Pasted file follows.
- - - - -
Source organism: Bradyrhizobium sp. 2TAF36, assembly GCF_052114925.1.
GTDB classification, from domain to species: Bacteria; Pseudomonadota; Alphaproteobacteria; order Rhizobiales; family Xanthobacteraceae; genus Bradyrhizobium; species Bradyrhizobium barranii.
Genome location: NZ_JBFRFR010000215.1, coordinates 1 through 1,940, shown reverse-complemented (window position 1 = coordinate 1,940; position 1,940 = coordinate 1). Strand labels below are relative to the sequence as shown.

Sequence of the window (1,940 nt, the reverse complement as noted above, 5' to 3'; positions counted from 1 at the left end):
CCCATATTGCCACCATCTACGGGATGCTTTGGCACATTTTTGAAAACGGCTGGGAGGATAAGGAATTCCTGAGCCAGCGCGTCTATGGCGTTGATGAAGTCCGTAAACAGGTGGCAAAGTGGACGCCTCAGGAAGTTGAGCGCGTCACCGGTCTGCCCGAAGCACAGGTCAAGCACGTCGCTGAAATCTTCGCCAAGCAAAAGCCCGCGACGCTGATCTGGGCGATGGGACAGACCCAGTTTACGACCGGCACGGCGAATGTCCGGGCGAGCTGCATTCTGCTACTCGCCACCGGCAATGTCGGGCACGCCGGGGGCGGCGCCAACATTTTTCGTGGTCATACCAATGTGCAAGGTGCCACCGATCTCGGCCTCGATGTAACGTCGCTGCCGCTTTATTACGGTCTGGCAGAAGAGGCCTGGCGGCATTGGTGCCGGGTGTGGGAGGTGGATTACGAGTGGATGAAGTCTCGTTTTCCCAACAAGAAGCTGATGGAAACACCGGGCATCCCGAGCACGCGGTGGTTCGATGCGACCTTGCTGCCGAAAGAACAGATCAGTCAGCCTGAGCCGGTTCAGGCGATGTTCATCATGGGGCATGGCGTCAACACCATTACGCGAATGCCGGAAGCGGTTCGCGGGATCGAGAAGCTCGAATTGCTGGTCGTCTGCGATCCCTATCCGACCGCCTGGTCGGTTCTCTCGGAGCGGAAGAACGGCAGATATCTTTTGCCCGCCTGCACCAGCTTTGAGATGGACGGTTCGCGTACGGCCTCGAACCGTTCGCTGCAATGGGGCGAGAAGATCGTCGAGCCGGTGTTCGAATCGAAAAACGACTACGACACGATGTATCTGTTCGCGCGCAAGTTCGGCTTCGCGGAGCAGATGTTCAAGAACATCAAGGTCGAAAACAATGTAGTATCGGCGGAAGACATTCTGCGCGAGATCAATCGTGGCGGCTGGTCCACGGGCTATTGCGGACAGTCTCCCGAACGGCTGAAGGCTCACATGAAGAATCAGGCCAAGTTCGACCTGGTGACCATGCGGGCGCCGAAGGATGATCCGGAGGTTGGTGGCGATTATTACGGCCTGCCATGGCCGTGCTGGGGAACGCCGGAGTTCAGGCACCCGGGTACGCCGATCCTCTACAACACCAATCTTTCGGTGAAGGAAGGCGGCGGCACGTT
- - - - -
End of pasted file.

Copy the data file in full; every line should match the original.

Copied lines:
Source organism: Bradyrhizobium sp. 2TAF36, assembly GCF_052114925.1.
GTDB classification, from domain to species: Bacteria; Pseudomonadota; Alphaproteobacteria; order Rhizobiales; family Xanthobacteraceae; genus Bradyrhizobium; species Bradyrhizobium barranii.
Genome location: NZ_JBFRFR010000215.1, coordinates 1 through 1,940, shown reverse-complemented (window position 1 = coordinate 1,940; position 1,940 = coordinate 1). Strand labels below are relative to the sequence as shown.

Sequence of the window (1,940 nt, the reverse complement as noted above, 5' to 3'; positions counted from 1 at the left end):
CCCATATTGCCACCATCTACGGGATGCTTTGGCACATTTTTGAAAACGGCTGGGAGGATAAGGAATTCCTGAGCCAGCGCGTCTATGGCGTTGATGAAGTCCGTAAACAGGTGGCAAAGTGGACGCCTCAGGAAGTTGAGCGCGTCACCGGTCTGCCCGAAGCACAGGTCAAGCACGTCGCTGAAATCTTCGCCAAGCAAAAGCCCGCGACGCTGATCTGGGCGATGGGACAGACCCAGTTTACGACCGGCACGGCGAATGTCCGGGCGAGCTGCATTCTGCTACTCGCCACCGGCAATGTCGGGCACGCCGGGGGCGGCGCCAACATTTTTCGTGGTCATACCAATGTGCAAGGTGCCACCGATCTCGGCCTCGATGTAACGTCGCTGCCGCTTTATTACGGTCTGGCAGAAGAGGCCTGGCGGCATTGGTGCCGGGTGTGGGAGGTGGATTACGAGTGGATGAAGTCTCGTTTTCCCAACAAGAAGCTGATGGAAACACCGGGCATCCCGAGCACGCGGTGGTTCGATGCGACCTTGCTGCCGAAAGAACAGATCAGTCAGCCTGAGCCGGTTCAGGCGATGTTCATCATGGGGCATGGCGTCAACACCATTACGCGAATGCCGGAAGCGGTTCGCGGGATCGAGAAGCTCGAATTGCTGGTCGTCTGCGATCCCTATCCGACCGCCTGGTCGGTTCTCTCGGAGCGGAAGAACGGCAGATATCTTTTGCCCGCCTGCACCAGCTTTGAGATGGACGGTTCGCGTACGGCCTCGAACCGTTCGCTGCAATGGGGCGAGAAGATCGTCGAGCCGGTGTTCGAATCGAAAAACGACTACGACACGATGTATCTGTTCGCGCGCAAGTTCGGCTTCGCGGAGCAGATGTTCAAGAACATCAAGGTCGAAAACAATGTAGTATCGGCGGAAGACATTCTGCGCGAGATCAATCGTGGCGGCTGGTCCACGGGCTATTGCGGACAGTCTCCCGAACGGCTGAAGGCTCACATGAAGAATCAGGCCAAGTTCGACCTGGTGACCATGCGGGCGCCGAAGGATGATCCGGAGGTTGGTGGCGATTATTACGGCCTGCCATGGCCGTGCTGGGGAACGCCGGAGTTCAGGCACCCGGGTACGCCGATCCTCTACAACACCAATCTTTCGGTGAAGGAAGGCGGCGGCACGTT